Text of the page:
Ford announces new CEO, praises outgoing leader

(DETROIT FREE PRESS) - Mark Fields will replace Alan Mulally as Ford CEO and president when Mulally retires on July 1.

The company announced the transition today at a press conference at its headquarters in Dearborn attended by hundreds of employees along with Mulally, Fields and Ford Executive Chairman Bill Ford.

Ford thanked Mulally for his leadership and for taking the company through a smooth CEO transition. Mulally has been Ford's longest-standing CEO not named Henry Ford, coming in September 2006 from Boeing just as the industry and the American economy were headed for the deepest economic crisis since the Great Depression.

In what for Ford has been an unusually smooth transition of power, Bill Ford was effusive in his praise for Mulally.

"We have had very few, and maybe never, have we had a planned smooth transition," Ford said. "We know Alan is a hall of fame CEO, and we all know that. But most hall of fame CEOs cannot let go."

While the transition has long been expected, the moment marks a historic turning point as Mulally, who was a newcomer to the industry in 2006, will be remembered for leading the company through a massive and painful turnaround. Fields now comes in as a battle tested, well prepared executive who learned much from Mulally.

"From the first day we discussed Ford's transformation eight years ago, Alan and I agreed that developing the next generation of leaders and ensuring an orderly CEO succession were among our highest priorities," Bill Ford said in a statement. "Mark has transformed several of our operations around the world into much stronger businesses during his 25 years at Ford. Now, Mark is ready to lead our company into the future as CEO."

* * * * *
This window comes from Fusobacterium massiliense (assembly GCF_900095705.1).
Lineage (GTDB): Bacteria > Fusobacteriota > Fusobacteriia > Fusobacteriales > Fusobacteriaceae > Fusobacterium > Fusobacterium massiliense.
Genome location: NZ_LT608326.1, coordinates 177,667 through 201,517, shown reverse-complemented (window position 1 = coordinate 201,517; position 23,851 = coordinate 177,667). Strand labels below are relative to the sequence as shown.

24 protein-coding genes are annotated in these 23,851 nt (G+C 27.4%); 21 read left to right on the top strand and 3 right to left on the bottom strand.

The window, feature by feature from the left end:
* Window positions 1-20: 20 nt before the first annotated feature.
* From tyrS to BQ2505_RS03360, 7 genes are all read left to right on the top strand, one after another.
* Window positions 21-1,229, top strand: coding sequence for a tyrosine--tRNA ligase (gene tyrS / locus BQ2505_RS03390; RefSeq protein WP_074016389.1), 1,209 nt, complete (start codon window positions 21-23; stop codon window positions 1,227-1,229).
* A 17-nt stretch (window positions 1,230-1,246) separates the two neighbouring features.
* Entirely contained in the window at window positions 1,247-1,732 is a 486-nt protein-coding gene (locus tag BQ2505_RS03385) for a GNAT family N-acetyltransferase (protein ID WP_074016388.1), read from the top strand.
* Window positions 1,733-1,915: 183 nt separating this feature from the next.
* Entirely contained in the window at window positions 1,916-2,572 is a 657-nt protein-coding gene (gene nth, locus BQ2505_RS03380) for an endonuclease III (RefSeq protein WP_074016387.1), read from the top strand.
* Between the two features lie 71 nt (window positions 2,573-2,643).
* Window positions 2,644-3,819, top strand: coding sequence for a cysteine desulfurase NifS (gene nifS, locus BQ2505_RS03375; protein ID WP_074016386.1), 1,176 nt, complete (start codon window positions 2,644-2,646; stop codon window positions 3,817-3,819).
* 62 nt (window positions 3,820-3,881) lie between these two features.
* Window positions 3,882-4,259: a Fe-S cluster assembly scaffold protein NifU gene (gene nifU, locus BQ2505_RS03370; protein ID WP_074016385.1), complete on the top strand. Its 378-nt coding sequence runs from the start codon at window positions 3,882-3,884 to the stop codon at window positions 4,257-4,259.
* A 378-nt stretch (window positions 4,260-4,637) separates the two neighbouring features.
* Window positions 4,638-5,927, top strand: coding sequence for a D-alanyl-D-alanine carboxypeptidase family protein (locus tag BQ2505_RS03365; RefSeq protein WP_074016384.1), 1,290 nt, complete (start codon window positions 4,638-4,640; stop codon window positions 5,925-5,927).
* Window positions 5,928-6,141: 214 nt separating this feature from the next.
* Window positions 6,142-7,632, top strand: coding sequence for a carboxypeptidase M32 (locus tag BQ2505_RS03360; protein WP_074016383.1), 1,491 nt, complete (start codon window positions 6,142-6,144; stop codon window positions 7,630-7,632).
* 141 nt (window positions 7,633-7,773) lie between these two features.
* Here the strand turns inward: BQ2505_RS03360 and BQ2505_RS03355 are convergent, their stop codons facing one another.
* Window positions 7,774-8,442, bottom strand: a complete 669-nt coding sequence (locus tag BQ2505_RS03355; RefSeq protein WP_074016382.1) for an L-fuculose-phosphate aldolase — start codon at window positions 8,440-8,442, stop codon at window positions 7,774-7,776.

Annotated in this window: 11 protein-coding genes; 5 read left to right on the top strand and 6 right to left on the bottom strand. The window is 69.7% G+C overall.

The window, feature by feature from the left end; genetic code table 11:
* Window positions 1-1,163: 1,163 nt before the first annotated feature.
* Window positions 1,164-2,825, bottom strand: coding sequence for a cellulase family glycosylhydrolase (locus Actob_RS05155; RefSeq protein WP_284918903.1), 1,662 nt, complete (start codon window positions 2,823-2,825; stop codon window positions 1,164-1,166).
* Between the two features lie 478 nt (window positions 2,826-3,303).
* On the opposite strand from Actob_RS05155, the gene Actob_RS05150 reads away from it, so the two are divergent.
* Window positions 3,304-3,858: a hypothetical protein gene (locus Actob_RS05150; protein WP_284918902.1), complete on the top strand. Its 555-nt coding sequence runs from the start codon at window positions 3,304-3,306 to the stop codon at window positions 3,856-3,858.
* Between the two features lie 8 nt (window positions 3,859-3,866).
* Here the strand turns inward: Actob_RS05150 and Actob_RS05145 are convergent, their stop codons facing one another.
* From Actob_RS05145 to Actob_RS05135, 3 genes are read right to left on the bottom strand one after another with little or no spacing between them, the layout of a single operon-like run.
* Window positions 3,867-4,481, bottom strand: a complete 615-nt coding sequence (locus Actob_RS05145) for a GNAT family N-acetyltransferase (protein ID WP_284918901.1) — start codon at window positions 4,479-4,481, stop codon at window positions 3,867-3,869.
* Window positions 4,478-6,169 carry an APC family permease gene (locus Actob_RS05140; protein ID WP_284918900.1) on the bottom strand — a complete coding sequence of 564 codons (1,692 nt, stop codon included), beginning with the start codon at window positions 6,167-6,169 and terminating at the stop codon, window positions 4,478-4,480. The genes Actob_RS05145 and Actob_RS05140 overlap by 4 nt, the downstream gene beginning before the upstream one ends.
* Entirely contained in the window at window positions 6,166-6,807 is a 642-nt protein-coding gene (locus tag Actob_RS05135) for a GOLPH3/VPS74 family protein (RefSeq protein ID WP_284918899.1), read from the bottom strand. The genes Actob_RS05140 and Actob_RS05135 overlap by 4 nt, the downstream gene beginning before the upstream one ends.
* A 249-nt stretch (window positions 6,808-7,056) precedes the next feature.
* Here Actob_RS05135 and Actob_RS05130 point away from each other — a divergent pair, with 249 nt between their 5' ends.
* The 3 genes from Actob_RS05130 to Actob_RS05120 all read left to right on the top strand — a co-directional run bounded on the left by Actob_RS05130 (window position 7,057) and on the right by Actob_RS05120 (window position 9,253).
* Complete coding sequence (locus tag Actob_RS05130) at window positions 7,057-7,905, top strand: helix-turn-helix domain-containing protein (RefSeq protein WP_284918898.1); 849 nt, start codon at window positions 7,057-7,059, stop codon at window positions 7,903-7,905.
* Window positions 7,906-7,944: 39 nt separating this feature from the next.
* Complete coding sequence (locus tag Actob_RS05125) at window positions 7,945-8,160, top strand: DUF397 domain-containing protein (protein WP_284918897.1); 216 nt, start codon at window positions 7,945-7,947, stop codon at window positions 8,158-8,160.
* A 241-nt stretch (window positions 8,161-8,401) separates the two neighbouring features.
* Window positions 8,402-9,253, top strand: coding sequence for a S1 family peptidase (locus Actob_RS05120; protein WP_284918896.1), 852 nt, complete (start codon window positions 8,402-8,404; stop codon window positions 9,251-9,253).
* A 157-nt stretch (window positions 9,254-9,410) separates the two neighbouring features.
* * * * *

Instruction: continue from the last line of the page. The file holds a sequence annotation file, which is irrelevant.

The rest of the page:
Mulally, 68, got a standing ovation as he took the stage today.

"We did it," he told Ford in reference to the turnaround and the smooth CEO transition.

Mulally boldly chose to borrow $23.5 billion just as the economy was beginning to crash. It proved enough to fuel his turnaround plan without the taxpayer support and bankruptcies that General Motors and Chrysler negotiated in 2009. Mulally sold or shuttered Volvo, Jaguar, Land Rover, Astin Martin and Mercury to focus on Ford and Lincoln.

Originally, Mulally said he planned to stay in the top job through the end of the year.

"The reason that we have moved…this up, from the guidance we gave, is that we are absolutely fully confident that..the team is in place," Mulally said. "It really is a confidence that we have that now is the time to do it."

Fields has long been viewed as Mulally's likely successor. That view was cemented after Fields was promoted at the end of 2012 to the newly created chief operating officer position and assumed responsibility for running day-to-day operations. The promotion silenced those who questioned whether Ford had a concrete succession plan in the works.

Fields, 53, is a New Jersey native with degrees from Rutgers and Harvard. He worked for IBM briefly before joining Ford in 1989. He commutes from Florida where his family resides.

He has run operations in Europe as well as Mazda in Japan. He was president of the Americas during their restructuring and return to profitability.

Fields said he plans to continue to manage Ford through the "One Ford," plan developed and implemented by Mulally as well as what he called a "work together," spirit that Mulally instilled.

Before Mulally became CEO Ford was renowned for a corporate culture filled with competitive executives who often were out for their own gain more than for the betterment of the company.

"Our 'One Ford," plan has served us so well through the years, and it is going to continue to serve us well," Fields said. "Our 'working together culture has been such an integral part of our success. I am committed…to nurturing that."


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